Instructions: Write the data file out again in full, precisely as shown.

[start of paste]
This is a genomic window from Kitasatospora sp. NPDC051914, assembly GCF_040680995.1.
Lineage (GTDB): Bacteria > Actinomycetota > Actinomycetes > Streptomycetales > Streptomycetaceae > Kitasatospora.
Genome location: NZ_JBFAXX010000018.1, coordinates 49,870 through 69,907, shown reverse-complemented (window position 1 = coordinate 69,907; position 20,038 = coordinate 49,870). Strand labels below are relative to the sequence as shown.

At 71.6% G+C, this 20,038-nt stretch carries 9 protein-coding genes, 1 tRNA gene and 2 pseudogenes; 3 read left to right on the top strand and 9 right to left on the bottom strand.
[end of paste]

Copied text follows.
This is a genomic window from Kitasatospora sp. NPDC051914, assembly GCF_040680995.1.
Lineage (GTDB): Bacteria > Actinomycetota > Actinomycetes > Streptomycetales > Streptomycetaceae > Kitasatospora.
Genome location: NZ_JBFAXX010000018.1, coordinates 49,870 through 69,907, shown reverse-complemented (window position 1 = coordinate 69,907; position 20,038 = coordinate 49,870). Strand labels below are relative to the sequence as shown.

At 71.6% G+C, this 20,038-nt stretch carries 9 protein-coding genes, 1 tRNA gene and 2 pseudogenes; 3 read left to right on the top strand and 9 right to left on the bottom strand.